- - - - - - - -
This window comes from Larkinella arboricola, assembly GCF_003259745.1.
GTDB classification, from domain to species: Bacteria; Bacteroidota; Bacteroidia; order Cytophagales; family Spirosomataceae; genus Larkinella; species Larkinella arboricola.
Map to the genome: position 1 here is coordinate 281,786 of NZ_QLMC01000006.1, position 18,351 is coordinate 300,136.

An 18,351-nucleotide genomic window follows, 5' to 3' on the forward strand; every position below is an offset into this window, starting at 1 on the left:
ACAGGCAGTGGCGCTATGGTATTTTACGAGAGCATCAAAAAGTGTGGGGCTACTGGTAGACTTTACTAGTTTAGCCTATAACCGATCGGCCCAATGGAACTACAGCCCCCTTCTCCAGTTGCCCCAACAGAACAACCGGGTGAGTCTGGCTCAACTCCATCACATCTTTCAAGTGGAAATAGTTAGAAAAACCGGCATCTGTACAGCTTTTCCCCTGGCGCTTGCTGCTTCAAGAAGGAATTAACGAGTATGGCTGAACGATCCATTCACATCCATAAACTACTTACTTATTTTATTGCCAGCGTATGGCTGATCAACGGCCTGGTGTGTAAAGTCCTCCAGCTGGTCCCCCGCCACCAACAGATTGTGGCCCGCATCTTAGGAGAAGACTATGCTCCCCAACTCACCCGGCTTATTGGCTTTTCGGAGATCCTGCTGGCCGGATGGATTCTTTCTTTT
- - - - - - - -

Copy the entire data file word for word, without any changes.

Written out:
This window comes from Larkinella arboricola, assembly GCF_003259745.1.
GTDB classification, from domain to species: Bacteria; Bacteroidota; Bacteroidia; order Cytophagales; family Spirosomataceae; genus Larkinella; species Larkinella arboricola.
Map to the genome: position 1 here is coordinate 281,786 of NZ_QLMC01000006.1, position 18,351 is coordinate 300,136.

An 18,351-nucleotide genomic window follows, 5' to 3' on the forward strand; every position below is an offset into this window, starting at 1 on the left:
ACAGGCAGTGGCGCTATGGTATTTTACGAGAGCATCAAAAAGTGTGGGGCTACTGGTAGACTTTACTAGTTTAGCCTATAACCGATCGGCCCAATGGAACTACAGCCCCCTTCTCCAGTTGCCCCAACAGAACAACCGGGTGAGTCTGGCTCAACTCCATCACATCTTTCAAGTGGAAATAGTTAGAAAAACCGGCATCTGTACAGCTTTTCCCCTGGCGCTTGCTGCTTCAAGAAGGAATTAACGAGTATGGCTGAACGATCCATTCACATCCATAAACTACTTACTTATTTTATTGCCAGCGTATGGCTGATCAACGGCCTGGTGTGTAAAGTCCTCCAGCTGGTCCCCCGCCACCAACAGATTGTGGCCCGCATCTTAGGAGAAGACTATGCTCCCCAACTCACCCGGCTTATTGGCTTTTCGGAGATCCTGCTGGCCGGATGGATTCTTTCTTTT